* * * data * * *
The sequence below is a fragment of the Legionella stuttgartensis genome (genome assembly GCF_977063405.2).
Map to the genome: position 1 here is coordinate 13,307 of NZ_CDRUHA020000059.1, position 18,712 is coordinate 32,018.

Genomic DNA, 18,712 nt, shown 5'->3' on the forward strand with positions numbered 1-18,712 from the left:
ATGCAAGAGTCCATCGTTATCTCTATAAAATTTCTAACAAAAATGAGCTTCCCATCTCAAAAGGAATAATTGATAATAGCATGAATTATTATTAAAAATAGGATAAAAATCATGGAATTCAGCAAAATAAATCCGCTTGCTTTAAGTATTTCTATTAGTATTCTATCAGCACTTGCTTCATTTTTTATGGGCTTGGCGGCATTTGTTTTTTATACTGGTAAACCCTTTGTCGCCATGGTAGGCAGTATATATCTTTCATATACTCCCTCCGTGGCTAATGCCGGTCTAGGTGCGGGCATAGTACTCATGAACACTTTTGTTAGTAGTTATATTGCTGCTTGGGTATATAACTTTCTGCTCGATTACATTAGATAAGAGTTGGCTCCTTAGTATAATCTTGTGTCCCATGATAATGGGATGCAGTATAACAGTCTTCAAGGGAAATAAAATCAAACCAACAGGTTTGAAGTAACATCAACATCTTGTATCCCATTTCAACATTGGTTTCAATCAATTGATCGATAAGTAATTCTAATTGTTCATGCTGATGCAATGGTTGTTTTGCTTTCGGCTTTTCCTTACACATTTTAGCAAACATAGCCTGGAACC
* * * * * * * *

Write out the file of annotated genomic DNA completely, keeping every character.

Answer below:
The sequence below is a fragment of the Legionella stuttgartensis genome (genome assembly GCF_977063405.2).
Map to the genome: position 1 here is coordinate 13,307 of NZ_CDRUHA020000059.1, position 18,712 is coordinate 32,018.

Genomic DNA, 18,712 nt, shown 5'->3' on the forward strand with positions numbered 1-18,712 from the left:
ATGCAAGAGTCCATCGTTATCTCTATAAAATTTCTAACAAAAATGAGCTTCCCATCTCAAAAGGAATAATTGATAATAGCATGAATTATTATTAAAAATAGGATAAAAATCATGGAATTCAGCAAAATAAATCCGCTTGCTTTAAGTATTTCTATTAGTATTCTATCAGCACTTGCTTCATTTTTTATGGGCTTGGCGGCATTTGTTTTTTATACTGGTAAACCCTTTGTCGCCATGGTAGGCAGTATATATCTTTCATATACTCCCTCCGTGGCTAATGCCGGTCTAGGTGCGGGCATAGTACTCATGAACACTTTTGTTAGTAGTTATATTGCTGCTTGGGTATATAACTTTCTGCTCGATTACATTAGATAAGAGTTGGCTCCTTAGTATAATCTTGTGTCCCATGATAATGGGATGCAGTATAACAGTCTTCAAGGGAAATAAAATCAAACCAACAGGTTTGAAGTAACATCAACATCTTGTATCCCATTTCAACATTGGTTTCAATCAATTGATCGATAAGTAATTCTAATTGTTCATGCTGATGCAATGGTTGTTTTGCTTTCGGCTTTTCCTTACACATTTTAGCAAACATAGCCTGGAACC